Also thanks to Eadgifu for the reminder of The Dancers of Arun - something I read a long time ago, and am now prompted to take down from the bookshelf and read again.

Glaurung

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Re: Ritual and re-use: writing places that feel alive
« Reply #4 on: May 04, 2019, 08:46:55 PM »
And a follow-up on Elizabeth Lynn's The Dancers of Arun: it's the middle book of a sequence of three. The other two are Watch Tower and The Northern Girl, and the sequence is The Chronicles of Tornor. It's not a conventional trilogy: the books are set several generations apart from each other, so there's no direct continuity of action or characters. However, there is a shared world, and a line of descent linking some of the protagonists. The books were first published around 1980, and I'm not sure they're in print at the moment - you might have to find second-hand copies.

Glaurung

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Re: Ritual and re-use: writing places that feel alive
« Reply #5 on: June 09, 2019, 04:19:03 PM »
And another example: Jan Morris's Hav. This is not a conventional fantasy, in that only the city of Hav and its people are fictional. Morris is conventionally described as a travel writer, though she herself has said that her writing is about places and people. With Hav, she has drawn upon all her real-world experience to create a fictional but very plausible city and cast of characters, set in the eastern Mediterranean. The city has been through all the historical vicissitudes one might expect from the area, including successive rule by crusaders, Ottomans, British and Russians, and trade with many others; each influence has left its mark in the city's people, culture and heritage. The first time I read it, it took me some time to work out that Hav was not in fact a real place that I had somehow managed not to find out about before.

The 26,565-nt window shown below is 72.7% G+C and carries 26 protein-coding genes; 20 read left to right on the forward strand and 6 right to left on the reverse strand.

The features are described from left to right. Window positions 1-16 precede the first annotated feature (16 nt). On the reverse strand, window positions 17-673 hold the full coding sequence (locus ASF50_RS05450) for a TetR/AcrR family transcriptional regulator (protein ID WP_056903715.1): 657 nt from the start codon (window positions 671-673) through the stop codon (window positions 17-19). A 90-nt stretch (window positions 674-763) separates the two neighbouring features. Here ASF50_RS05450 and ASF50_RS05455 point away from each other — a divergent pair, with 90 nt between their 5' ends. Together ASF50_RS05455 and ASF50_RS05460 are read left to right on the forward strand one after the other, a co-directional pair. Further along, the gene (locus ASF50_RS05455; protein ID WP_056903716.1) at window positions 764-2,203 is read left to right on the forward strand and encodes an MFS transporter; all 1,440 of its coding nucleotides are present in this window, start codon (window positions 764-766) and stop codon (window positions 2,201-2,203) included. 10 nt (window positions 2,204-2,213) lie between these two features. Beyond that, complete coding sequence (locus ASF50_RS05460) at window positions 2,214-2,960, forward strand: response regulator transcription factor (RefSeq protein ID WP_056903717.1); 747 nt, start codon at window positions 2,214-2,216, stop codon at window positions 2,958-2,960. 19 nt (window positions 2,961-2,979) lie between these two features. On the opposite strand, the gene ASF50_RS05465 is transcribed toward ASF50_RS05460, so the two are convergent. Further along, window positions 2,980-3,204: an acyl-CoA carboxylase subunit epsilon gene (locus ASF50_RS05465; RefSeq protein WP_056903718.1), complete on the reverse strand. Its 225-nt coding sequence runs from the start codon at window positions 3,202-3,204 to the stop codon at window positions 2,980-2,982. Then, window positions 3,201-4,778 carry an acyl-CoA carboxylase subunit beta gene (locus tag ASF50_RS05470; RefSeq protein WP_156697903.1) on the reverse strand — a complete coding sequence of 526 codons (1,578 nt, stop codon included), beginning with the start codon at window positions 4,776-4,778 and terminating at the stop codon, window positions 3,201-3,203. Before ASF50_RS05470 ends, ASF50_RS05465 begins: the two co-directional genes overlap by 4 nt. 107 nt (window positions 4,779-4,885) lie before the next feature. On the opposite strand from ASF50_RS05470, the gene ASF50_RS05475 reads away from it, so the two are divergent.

Jubal

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Re: Ritual and re-use: writing places that feel alive
« Reply #6 on: June 09, 2019, 10:07:27 PM »
And another example: Jan Morris's Hav. This is not a conventional fantasy, in that only the city of Hav and its people are fictional. Morris is conventionally described as a travel writer, though she herself has said that her writing is about places and people. With Hav, she has drawn upon all her real-world experience to create a fictional but very plausible city and cast of characters, set in the eastern Mediterranean. The city has been through all the historical vicissitudes one might expect from the area, including successive rule by crusaders, Ottomans, British and Russians, and trade with many others; each influence has left its mark in the city's people, culture and heritage. The first time I read it, it took me some time to work out that Hav was not in fact a real place that I had somehow managed not to find out about before.

That's really interesting and sounds like something I should definitely read... agh, too many books, not enough time!